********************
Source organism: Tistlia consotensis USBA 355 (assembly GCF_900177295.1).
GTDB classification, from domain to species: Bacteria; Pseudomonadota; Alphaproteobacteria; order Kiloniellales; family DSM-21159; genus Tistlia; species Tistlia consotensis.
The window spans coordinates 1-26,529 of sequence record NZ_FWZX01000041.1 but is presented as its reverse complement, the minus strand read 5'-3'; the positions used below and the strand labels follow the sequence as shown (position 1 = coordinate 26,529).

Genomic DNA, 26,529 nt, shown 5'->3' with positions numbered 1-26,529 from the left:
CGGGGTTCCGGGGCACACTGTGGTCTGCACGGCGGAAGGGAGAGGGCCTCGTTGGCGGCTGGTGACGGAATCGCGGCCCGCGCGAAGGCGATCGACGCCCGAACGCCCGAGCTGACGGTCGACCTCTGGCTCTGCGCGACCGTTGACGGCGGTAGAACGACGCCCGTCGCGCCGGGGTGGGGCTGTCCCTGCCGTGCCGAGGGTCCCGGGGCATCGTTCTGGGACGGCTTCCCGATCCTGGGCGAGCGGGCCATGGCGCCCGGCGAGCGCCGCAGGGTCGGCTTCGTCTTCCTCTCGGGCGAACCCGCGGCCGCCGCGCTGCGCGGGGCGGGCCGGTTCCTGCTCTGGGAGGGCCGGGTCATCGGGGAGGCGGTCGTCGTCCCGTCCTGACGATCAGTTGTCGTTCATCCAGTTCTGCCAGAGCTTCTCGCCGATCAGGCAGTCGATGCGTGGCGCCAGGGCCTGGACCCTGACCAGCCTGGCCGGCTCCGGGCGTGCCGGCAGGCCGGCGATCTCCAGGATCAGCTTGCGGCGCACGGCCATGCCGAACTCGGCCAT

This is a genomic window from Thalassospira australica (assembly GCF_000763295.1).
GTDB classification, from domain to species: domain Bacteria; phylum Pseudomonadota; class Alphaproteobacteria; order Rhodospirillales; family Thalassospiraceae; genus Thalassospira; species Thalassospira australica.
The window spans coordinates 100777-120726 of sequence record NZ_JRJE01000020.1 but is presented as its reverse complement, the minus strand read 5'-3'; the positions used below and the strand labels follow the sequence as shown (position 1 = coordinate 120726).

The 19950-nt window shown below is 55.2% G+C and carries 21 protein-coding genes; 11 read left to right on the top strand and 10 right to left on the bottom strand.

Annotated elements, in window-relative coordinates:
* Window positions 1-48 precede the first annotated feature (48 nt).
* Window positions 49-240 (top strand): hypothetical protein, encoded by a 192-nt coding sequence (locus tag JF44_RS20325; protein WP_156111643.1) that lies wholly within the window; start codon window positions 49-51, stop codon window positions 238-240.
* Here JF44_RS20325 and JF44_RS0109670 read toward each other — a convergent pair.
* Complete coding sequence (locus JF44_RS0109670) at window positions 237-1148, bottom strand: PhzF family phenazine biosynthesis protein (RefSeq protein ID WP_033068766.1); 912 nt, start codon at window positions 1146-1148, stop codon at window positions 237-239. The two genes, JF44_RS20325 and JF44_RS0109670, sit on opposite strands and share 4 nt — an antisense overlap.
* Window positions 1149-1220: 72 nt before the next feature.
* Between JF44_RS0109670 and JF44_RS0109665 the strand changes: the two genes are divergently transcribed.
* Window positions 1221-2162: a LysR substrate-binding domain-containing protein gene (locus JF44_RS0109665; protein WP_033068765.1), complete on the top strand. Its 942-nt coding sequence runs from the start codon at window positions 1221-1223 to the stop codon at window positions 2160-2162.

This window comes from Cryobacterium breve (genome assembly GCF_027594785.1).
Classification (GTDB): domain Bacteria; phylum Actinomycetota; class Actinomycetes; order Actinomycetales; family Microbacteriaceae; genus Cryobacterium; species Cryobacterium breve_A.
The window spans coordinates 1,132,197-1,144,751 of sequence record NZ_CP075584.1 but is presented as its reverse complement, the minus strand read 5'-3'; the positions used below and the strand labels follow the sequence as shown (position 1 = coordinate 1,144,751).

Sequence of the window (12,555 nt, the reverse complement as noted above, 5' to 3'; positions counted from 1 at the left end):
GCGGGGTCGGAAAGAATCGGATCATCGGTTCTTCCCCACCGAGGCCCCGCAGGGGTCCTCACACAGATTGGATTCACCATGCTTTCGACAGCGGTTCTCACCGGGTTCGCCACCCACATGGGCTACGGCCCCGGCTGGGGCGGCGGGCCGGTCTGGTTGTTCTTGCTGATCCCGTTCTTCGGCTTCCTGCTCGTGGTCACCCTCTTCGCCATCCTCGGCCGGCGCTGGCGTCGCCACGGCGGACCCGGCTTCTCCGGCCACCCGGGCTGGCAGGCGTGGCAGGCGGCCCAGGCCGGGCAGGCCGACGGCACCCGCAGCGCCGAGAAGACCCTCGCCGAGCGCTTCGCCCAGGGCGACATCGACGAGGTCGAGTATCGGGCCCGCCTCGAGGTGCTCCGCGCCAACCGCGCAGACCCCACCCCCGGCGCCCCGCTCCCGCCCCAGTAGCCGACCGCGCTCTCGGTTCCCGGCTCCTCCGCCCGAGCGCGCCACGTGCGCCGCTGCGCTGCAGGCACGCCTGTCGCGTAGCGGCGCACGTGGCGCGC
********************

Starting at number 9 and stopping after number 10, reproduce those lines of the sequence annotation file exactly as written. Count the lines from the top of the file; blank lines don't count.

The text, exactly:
The 19950-nt window shown below is 55.2% G+C and carries 21 protein-coding genes; 11 read left to right on the top strand and 10 right to left on the bottom strand.

Annotated elements, in window-relative coordinates: